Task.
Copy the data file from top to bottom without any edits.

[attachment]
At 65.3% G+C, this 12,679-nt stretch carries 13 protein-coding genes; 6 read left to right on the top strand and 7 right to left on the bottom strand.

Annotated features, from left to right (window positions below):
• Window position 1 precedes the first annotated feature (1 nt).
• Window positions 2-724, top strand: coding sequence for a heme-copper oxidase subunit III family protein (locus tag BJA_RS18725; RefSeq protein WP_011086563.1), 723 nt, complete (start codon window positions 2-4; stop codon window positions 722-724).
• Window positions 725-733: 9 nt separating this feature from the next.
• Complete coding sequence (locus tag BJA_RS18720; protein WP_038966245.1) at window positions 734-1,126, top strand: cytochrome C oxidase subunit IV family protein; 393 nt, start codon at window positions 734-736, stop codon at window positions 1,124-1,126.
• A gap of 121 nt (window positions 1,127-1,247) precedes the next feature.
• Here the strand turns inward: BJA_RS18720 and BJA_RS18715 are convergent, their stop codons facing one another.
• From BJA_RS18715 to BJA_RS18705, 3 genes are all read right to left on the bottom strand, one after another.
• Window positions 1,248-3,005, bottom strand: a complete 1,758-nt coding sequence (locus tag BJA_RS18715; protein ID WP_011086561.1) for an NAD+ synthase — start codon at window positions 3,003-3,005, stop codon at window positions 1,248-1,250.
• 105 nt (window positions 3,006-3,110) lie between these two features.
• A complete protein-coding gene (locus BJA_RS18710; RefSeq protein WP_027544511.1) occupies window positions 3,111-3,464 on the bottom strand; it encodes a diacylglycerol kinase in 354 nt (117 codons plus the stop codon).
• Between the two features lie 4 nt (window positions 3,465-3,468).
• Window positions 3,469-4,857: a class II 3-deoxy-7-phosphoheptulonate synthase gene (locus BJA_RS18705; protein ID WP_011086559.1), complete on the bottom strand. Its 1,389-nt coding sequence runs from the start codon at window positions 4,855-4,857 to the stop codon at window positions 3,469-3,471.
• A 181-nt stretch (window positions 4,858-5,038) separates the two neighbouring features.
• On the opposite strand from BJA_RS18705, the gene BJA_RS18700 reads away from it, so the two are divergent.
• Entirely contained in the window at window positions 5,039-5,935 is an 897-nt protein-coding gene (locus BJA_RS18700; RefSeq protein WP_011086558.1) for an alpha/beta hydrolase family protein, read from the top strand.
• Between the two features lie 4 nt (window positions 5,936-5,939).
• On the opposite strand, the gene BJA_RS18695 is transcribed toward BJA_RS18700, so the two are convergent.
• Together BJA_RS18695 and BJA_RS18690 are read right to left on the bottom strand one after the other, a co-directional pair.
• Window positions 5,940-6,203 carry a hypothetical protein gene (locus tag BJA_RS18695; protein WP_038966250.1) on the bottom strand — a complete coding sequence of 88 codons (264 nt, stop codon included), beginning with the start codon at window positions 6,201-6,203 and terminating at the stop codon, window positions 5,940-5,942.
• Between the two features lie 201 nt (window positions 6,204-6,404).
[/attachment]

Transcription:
At 65.3% G+C, this 12,679-nt stretch carries 13 protein-coding genes; 6 read left to right on the top strand and 7 right to left on the bottom strand.

Annotated features, from left to right (window positions below):
• Window position 1 precedes the first annotated feature (1 nt).
• Window positions 2-724, top strand: coding sequence for a heme-copper oxidase subunit III family protein (locus tag BJA_RS18725; RefSeq protein WP_011086563.1), 723 nt, complete (start codon window positions 2-4; stop codon window positions 722-724).
• Window positions 725-733: 9 nt separating this feature from the next.
• Complete coding sequence (locus tag BJA_RS18720; protein WP_038966245.1) at window positions 734-1,126, top strand: cytochrome C oxidase subunit IV family protein; 393 nt, start codon at window positions 734-736, stop codon at window positions 1,124-1,126.
• A gap of 121 nt (window positions 1,127-1,247) precedes the next feature.
• Here the strand turns inward: BJA_RS18720 and BJA_RS18715 are convergent, their stop codons facing one another.
• From BJA_RS18715 to BJA_RS18705, 3 genes are all read right to left on the bottom strand, one after another.
• Window positions 1,248-3,005, bottom strand: a complete 1,758-nt coding sequence (locus tag BJA_RS18715; protein ID WP_011086561.1) for an NAD+ synthase — start codon at window positions 3,003-3,005, stop codon at window positions 1,248-1,250.
• 105 nt (window positions 3,006-3,110) lie between these two features.
• A complete protein-coding gene (locus BJA_RS18710; RefSeq protein WP_027544511.1) occupies window positions 3,111-3,464 on the bottom strand; it encodes a diacylglycerol kinase in 354 nt (117 codons plus the stop codon).
• Between the two features lie 4 nt (window positions 3,465-3,468).
• Window positions 3,469-4,857: a class II 3-deoxy-7-phosphoheptulonate synthase gene (locus BJA_RS18705; protein ID WP_011086559.1), complete on the bottom strand. Its 1,389-nt coding sequence runs from the start codon at window positions 4,855-4,857 to the stop codon at window positions 3,469-3,471.
• A 181-nt stretch (window positions 4,858-5,038) separates the two neighbouring features.
• On the opposite strand from BJA_RS18705, the gene BJA_RS18700 reads away from it, so the two are divergent.
• Entirely contained in the window at window positions 5,039-5,935 is an 897-nt protein-coding gene (locus BJA_RS18700; RefSeq protein WP_011086558.1) for an alpha/beta hydrolase family protein, read from the top strand.
• Between the two features lie 4 nt (window positions 5,936-5,939).
• On the opposite strand, the gene BJA_RS18695 is transcribed toward BJA_RS18700, so the two are convergent.
• Together BJA_RS18695 and BJA_RS18690 are read right to left on the bottom strand one after the other, a co-directional pair.
• Window positions 5,940-6,203 carry a hypothetical protein gene (locus tag BJA_RS18695; protein WP_038966250.1) on the bottom strand — a complete coding sequence of 88 codons (264 nt, stop codon included), beginning with the start codon at window positions 6,201-6,203 and terminating at the stop codon, window positions 5,940-5,942.
• Between the two features lie 201 nt (window positions 6,204-6,404).